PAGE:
Speculation mounted yesterday that Mr Ronson might attempt a management buyout, but Heron denied this.
A spokesman for the company did say, however, that it was unclear what Mr Ronson's future role may be if a purchaser comes forward for the group.
Heron's banks, led by Barclays, said they had heard nothing about a buyout.
Mr Ronson may be offered a sizeable chunk of equity if a buyer can be found, since he and his management team stood to receive 25 per cent of the company's shares if it had completed its debt repayment programme.
Property markets, particularly in Spain, have failed to recover as rapidly as envisaged in last year's reconstruction.
The banks have no incentive to appoint receivers, since they believe a receiver would do no better than Mr Ronson in selling Heron's properties.
Heron's advisers, led by UBS, are working hard to sound out buyers ahead of next week's bondholders meeting, which was postponed from a fortnight ago after the meeting failed to reach a quorum. The quorum next week will be nominal. Nevertheless, any plans that include Mr Ronson stand to get a rough ride from bondholders, who feel they have been shut out of the property sell- off by the banks.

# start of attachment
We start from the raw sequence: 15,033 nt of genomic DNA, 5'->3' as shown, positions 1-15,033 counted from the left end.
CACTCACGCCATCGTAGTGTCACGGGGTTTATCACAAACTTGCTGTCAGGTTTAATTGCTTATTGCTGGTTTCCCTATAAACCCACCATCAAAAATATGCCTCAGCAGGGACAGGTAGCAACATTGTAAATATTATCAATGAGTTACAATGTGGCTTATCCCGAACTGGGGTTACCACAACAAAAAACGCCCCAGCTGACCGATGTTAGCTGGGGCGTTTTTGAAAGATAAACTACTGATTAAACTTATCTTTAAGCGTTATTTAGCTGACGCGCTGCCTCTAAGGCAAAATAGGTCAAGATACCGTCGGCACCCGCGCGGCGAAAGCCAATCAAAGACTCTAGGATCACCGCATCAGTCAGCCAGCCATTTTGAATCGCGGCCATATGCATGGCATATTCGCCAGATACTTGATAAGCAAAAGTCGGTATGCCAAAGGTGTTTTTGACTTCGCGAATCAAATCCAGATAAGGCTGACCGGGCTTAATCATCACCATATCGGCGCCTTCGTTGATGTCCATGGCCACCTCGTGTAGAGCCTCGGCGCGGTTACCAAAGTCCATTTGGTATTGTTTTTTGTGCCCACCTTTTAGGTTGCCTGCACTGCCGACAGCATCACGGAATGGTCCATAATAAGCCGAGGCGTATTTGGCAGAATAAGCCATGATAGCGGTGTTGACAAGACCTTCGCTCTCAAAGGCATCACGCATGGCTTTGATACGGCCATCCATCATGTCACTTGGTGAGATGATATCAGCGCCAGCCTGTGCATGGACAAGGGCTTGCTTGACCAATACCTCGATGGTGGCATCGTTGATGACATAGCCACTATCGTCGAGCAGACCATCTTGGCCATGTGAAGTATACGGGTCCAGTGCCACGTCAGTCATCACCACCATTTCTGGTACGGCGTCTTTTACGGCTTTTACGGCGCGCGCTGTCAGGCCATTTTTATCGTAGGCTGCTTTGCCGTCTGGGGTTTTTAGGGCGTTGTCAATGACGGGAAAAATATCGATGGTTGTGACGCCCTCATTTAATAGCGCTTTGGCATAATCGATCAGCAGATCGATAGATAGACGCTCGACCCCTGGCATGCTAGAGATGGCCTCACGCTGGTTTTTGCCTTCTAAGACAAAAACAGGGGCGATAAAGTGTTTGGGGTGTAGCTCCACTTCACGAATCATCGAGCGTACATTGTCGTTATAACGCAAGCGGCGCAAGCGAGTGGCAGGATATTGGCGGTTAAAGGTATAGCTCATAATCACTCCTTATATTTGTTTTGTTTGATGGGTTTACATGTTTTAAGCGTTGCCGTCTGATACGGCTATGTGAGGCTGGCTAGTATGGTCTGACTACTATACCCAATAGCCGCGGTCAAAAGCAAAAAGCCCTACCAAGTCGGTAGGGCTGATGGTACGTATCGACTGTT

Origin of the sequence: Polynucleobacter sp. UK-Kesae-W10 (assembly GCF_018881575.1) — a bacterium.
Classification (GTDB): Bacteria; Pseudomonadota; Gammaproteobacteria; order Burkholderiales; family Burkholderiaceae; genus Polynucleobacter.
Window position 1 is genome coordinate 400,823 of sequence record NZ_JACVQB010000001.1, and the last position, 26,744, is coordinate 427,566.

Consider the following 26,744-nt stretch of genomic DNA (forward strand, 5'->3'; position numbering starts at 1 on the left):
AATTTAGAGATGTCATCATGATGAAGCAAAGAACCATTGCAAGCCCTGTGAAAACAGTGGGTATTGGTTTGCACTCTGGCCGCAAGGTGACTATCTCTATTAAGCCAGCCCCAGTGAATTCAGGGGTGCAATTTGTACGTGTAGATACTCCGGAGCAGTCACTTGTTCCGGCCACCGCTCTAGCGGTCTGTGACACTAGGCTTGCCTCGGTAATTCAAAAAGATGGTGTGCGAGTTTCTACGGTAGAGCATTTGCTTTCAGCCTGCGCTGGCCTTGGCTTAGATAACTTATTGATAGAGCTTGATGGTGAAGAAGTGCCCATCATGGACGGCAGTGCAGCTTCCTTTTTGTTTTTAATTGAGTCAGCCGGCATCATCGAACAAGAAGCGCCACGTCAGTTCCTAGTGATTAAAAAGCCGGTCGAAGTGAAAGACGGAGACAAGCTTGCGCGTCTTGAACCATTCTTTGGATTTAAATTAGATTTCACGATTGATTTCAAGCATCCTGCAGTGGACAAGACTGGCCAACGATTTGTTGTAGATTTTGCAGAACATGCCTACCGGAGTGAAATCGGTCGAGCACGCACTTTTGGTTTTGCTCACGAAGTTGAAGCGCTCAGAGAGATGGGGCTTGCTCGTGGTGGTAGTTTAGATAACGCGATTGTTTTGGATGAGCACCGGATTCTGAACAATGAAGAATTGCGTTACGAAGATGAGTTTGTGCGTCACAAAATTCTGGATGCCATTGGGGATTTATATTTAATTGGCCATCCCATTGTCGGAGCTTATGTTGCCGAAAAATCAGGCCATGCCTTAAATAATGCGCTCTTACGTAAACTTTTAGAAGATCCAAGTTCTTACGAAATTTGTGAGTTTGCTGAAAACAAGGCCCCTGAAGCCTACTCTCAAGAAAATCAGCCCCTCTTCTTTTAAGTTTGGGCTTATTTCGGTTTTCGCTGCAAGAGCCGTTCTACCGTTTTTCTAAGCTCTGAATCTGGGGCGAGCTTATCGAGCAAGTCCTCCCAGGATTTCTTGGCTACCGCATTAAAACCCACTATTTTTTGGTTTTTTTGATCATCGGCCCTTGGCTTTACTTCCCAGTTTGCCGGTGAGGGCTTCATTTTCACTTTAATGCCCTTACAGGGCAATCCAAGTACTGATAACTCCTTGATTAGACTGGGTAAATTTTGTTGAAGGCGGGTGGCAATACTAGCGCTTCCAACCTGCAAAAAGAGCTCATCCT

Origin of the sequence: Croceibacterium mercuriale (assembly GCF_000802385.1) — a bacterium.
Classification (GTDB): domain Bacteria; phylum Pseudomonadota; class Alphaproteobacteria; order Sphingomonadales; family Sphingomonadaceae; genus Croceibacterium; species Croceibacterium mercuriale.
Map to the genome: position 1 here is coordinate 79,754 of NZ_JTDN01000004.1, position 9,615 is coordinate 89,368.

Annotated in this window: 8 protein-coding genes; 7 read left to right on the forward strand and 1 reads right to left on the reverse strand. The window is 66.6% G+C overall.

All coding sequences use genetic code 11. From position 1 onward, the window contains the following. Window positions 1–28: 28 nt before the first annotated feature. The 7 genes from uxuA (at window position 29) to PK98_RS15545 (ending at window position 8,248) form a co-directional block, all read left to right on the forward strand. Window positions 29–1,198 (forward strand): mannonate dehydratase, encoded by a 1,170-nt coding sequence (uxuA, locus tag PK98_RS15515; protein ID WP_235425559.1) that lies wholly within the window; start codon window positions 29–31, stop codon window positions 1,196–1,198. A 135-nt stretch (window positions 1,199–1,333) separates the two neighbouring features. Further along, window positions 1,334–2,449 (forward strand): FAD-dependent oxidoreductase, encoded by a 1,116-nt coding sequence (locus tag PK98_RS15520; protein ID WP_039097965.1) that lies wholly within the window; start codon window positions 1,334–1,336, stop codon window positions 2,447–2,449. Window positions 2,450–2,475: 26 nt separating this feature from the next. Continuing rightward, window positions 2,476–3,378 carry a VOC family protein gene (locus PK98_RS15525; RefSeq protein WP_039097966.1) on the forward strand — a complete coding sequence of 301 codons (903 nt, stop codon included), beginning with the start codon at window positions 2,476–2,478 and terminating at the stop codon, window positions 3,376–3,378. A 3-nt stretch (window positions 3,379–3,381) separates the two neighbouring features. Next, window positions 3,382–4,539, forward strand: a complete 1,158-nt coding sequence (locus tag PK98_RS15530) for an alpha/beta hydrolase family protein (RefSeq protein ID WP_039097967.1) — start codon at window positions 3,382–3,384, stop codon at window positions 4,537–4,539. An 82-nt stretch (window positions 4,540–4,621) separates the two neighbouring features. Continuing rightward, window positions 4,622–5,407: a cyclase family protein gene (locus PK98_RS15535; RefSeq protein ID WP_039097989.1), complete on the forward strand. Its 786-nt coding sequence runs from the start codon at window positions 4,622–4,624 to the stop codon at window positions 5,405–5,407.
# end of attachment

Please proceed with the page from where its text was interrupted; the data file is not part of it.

The company is in default with bond interest payments, and the bondholders meet again next week to vote on whether to postpone such payments.
Gary Klesch, the trader in troubled company debt who has campaigned for Heron to be put into receivership, thinks a complete pounds 1.3bn debt-for-equity swap now looks inevitable.
But whatever happens, Mr Klesch wants the company to stop sales until the property market recovers.Reuse content